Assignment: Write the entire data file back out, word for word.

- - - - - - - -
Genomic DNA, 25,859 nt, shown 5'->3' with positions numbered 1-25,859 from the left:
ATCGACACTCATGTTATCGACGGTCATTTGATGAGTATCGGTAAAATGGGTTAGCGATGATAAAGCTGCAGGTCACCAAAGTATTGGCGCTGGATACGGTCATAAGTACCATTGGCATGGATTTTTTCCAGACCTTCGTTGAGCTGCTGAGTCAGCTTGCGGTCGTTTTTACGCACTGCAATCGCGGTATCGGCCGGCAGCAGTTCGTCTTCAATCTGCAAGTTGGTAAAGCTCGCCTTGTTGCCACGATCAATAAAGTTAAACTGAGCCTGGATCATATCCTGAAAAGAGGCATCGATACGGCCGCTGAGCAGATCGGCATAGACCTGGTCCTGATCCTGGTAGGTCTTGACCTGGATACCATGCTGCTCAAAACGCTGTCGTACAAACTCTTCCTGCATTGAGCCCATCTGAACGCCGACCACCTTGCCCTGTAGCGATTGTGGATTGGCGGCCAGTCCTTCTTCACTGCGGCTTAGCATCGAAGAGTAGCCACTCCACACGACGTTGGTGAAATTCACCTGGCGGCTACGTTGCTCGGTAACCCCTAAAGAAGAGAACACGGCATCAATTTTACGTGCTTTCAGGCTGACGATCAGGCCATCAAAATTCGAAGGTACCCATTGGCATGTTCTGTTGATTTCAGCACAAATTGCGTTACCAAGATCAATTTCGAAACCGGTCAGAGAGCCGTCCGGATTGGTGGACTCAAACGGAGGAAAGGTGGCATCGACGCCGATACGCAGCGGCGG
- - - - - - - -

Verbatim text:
Genomic DNA, 25,859 nt, shown 5'->3' with positions numbered 1-25,859 from the left:
ATCGACACTCATGTTATCGACGGTCATTTGATGAGTATCGGTAAAATGGGTTAGCGATGATAAAGCTGCAGGTCACCAAAGTATTGGCGCTGGATACGGTCATAAGTACCATTGGCATGGATTTTTTCCAGACCTTCGTTGAGCTGCTGAGTCAGCTTGCGGTCGTTTTTACGCACTGCAATCGCGGTATCGGCCGGCAGCAGTTCGTCTTCAATCTGCAAGTTGGTAAAGCTCGCCTTGTTGCCACGATCAATAAAGTTAAACTGAGCCTGGATCATATCCTGAAAAGAGGCATCGATACGGCCGCTGAGCAGATCGGCATAGACCTGGTCCTGATCCTGGTAGGTCTTGACCTGGATACCATGCTGCTCAAAACGCTGTCGTACAAACTCTTCCTGCATTGAGCCCATCTGAACGCCGACCACCTTGCCCTGTAGCGATTGTGGATTGGCGGCCAGTCCTTCTTCACTGCGGCTTAGCATCGAAGAGTAGCCACTCCACACGACGTTGGTGAAATTCACCTGGCGGCTACGTTGCTCGGTAACCCCTAAAGAAGAGAACACGGCATCAATTTTACGTGCTTTCAGGCTGACGATCAGGCCATCAAAATTCGAAGGTACCCATTGGCATGTTCTGTTGATTTCAGCACAAATTGCGTTACCAAGATCAATTTCGAAACCGGTCAGAGAGCCGTCCGGATTGGTGGACTCAAACGGAGGAAAGGTGGCATCGACGCCGATACGCAGCGGCGG